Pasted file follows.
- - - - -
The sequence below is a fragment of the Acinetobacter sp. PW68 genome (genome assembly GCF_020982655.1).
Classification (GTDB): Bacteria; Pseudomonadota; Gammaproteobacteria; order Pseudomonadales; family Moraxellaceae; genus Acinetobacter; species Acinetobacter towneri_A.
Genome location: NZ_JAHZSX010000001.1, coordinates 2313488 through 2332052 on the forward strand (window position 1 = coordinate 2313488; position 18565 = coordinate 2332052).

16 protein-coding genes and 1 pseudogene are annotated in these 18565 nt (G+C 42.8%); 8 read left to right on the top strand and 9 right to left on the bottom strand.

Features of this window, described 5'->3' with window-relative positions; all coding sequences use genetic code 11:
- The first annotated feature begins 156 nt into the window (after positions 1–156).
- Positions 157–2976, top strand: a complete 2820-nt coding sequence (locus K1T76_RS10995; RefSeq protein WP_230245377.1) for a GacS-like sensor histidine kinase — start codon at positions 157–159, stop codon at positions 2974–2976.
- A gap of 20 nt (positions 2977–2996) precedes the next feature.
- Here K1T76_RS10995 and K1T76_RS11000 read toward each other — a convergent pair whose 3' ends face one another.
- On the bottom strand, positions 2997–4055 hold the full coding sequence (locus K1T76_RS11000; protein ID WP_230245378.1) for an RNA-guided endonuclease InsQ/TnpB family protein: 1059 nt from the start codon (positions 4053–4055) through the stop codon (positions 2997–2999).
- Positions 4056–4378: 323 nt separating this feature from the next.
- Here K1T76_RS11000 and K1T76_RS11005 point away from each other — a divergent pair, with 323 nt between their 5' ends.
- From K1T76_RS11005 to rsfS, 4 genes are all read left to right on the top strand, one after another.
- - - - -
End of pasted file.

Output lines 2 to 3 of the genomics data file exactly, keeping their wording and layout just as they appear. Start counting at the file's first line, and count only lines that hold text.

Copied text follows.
Classification (GTDB): Bacteria; Pseudomonadota; Gammaproteobacteria; order Pseudomonadales; family Moraxellaceae; genus Acinetobacter; species Acinetobacter towneri_A.
Genome location: NZ_JAHZSX010000001.1, coordinates 2313488 through 2332052 on the forward strand (window position 1 = coordinate 2313488; position 18565 = coordinate 2332052).